Off the Grid  Retirement at our remote log cabin in Colorado

Sunday, January 15, 2017

Ranger Workout

Posted by: Rick

It has been a couple of very busy days for us, and we've really put the Polaris Ranger to work. The cause of all the work is snow.

Early morning view of our improvised road to the cabin site.

It started with a scratchy phone call from one of the three couples that are living up here year 'round. They've been here for 8 or 9 years and know the seasons and the struggles well. And, even they have been caught off guard by the weather. The amount of snow, along with some freezing rain, and no chinook winds have really made a mess of the roads. They had been out with their Ranger and got stuck. They had not yet put the tracks on, and ended up in deep snow on the county road. They were able to walk to their house that day, and the next day hiked back to dig out. But, things did not go well and the Ranger ended up buried in a drainage ditch.

That can happen easily enough. A tire, usually a rear tire, drops off the side of the road, even an inch or two, and efforts to get back on the road surface just spin wheels and pull you further into the low spot. Pretty soon, gravity gets you and pulls you to the lowest spot.

Anyway, I was able to figure out where they were and that they needed help, so fired up our Ranger and took off. Lynne and I drove out Wapiti to County Road 89 and then south a bit to find them. Yup, they were buried and weren't going anywhere without help. They had done a great job of digging all the snow from around the vehicle, so all we needed to do was pull them out. I turned our Ranger around and used the winch. It worked great and pretty soon they were back on solid ground. But, the amount of snow meant they'd just get stuck again trying to drive home. So, I turned around, hooked up a tow rope, and then assisted them home. They could have driven most of it unaided, but when they did start to slip or get stuck, my constant pulling kept them moving.

The next day, our neighbor and I decided to try to open up the county road going north toward the state line. Usually, the wind has blown most of the road dry and there are just 2 or 3 places that need to have drifts removed. Not the story this time. There was enough snow in places that the truck could get stuck. If the snow gets deep enough that it starts to scrape the bottom of the truck, or gets up to the running boards, then not even snow chains are going to keep you moving for long.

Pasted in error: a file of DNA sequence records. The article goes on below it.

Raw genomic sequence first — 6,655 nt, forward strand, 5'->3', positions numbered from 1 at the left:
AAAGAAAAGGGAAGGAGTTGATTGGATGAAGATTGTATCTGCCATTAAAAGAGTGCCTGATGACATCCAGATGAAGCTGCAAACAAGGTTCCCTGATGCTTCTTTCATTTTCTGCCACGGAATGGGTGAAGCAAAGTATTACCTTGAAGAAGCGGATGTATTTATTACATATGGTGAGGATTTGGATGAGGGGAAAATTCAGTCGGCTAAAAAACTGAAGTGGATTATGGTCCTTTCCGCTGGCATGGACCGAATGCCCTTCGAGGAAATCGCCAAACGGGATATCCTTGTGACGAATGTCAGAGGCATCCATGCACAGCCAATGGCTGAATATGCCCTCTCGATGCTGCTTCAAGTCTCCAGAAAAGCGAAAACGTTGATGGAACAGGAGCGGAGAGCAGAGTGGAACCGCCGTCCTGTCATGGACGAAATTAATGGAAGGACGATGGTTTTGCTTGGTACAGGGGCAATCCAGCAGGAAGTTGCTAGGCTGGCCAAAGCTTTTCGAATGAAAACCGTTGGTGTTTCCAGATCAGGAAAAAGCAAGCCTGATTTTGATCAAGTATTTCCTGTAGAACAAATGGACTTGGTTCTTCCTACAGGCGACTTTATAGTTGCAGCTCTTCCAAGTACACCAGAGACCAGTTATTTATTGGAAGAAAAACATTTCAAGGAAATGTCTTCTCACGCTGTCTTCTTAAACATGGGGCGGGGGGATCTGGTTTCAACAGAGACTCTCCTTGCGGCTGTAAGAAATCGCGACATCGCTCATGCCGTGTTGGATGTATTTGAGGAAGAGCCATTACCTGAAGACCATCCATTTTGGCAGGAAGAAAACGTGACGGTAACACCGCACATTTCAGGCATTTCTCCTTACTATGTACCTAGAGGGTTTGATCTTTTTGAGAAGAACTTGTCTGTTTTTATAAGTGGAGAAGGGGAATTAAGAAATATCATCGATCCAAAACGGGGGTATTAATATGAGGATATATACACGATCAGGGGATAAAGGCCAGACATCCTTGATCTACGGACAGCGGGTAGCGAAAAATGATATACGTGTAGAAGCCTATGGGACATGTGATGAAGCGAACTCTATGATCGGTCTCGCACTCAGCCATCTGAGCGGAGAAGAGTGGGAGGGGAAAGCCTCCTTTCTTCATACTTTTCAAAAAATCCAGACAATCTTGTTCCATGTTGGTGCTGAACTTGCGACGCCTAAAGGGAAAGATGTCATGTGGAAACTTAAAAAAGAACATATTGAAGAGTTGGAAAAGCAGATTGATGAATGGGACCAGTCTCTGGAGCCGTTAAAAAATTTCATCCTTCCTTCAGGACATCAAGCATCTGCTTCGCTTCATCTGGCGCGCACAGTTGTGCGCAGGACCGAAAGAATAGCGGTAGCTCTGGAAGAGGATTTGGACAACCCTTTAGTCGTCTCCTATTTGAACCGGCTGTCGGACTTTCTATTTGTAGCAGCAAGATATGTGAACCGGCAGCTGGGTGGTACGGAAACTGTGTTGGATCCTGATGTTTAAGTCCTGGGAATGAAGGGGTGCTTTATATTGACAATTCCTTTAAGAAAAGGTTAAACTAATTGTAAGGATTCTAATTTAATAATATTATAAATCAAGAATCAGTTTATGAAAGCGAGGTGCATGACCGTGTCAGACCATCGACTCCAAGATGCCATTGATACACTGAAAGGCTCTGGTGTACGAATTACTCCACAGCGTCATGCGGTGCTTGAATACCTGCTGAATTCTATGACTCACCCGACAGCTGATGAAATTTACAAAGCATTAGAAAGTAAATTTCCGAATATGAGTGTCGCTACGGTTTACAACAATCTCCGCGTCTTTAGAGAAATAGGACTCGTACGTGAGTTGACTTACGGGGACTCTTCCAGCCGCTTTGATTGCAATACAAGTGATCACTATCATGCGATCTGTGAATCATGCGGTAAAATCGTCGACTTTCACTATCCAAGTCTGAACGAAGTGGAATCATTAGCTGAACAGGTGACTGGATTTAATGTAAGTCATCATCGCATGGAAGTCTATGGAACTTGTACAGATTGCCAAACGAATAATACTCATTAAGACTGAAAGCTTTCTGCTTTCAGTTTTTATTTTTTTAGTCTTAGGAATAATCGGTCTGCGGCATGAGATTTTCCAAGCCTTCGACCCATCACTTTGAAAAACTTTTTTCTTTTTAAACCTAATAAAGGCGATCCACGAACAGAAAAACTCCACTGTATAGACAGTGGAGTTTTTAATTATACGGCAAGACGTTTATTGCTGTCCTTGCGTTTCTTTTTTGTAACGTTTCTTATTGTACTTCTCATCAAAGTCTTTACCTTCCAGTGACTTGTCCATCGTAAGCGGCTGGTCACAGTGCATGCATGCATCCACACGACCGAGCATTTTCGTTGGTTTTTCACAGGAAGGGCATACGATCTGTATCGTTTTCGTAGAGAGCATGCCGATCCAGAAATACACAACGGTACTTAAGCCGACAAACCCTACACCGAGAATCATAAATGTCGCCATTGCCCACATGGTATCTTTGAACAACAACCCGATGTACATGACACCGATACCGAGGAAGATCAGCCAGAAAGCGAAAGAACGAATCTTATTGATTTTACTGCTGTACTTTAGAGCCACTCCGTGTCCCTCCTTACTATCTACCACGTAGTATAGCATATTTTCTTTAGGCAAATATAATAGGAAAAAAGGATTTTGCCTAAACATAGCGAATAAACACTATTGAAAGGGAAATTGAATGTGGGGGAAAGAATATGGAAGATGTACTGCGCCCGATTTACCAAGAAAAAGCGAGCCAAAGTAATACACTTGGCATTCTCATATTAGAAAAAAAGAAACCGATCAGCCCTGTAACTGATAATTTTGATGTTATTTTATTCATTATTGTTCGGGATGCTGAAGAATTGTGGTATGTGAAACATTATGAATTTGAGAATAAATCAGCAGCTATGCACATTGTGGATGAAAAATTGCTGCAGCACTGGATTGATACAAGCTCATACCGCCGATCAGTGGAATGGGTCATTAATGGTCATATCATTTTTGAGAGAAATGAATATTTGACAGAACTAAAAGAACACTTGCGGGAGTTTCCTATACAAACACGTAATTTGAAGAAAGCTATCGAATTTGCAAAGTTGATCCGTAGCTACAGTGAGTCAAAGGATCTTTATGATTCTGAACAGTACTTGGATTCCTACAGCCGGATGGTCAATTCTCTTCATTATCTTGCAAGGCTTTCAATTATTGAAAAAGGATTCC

Snow blower on a trailer, stuck in deep snow. You can see that I'm plowing a path to it.

We used a combination of the snow plow on the Ranger, and a snow blower to clear the road. We'd do sections of 100 yards or so. First, I make a run with the plow, staying as far as I dare to the leeward side of the road, piling the snow on the opposite side of the prevalent wind direction so that the pile does not create a "snow fence" and just make things worse for the next storm. Then, coming back, I'd widen the track, again moving the snow to the leeward side, but leaving a row of snow down the middle of the road. A third run then moved that pile out of the middle of the road. 

You'd think that would be it. But, no. Turns out, the Ranger, with tracks on, tends to ride on the top of the snow and not fall down through it. That is the beauty of the tracks and the reason we want them and trust them to get us anywhere we need to go, even in deep snow. So, even if I move a large amount of snow on those first three passes, there can still be a lot of snow. The best way forward is to continue the runs up and down the road, only now always moving the snow to the center of the road where my neighbor then drives along with a snow blower blowing the snow well off the road. Multiple passes with this strategy may work?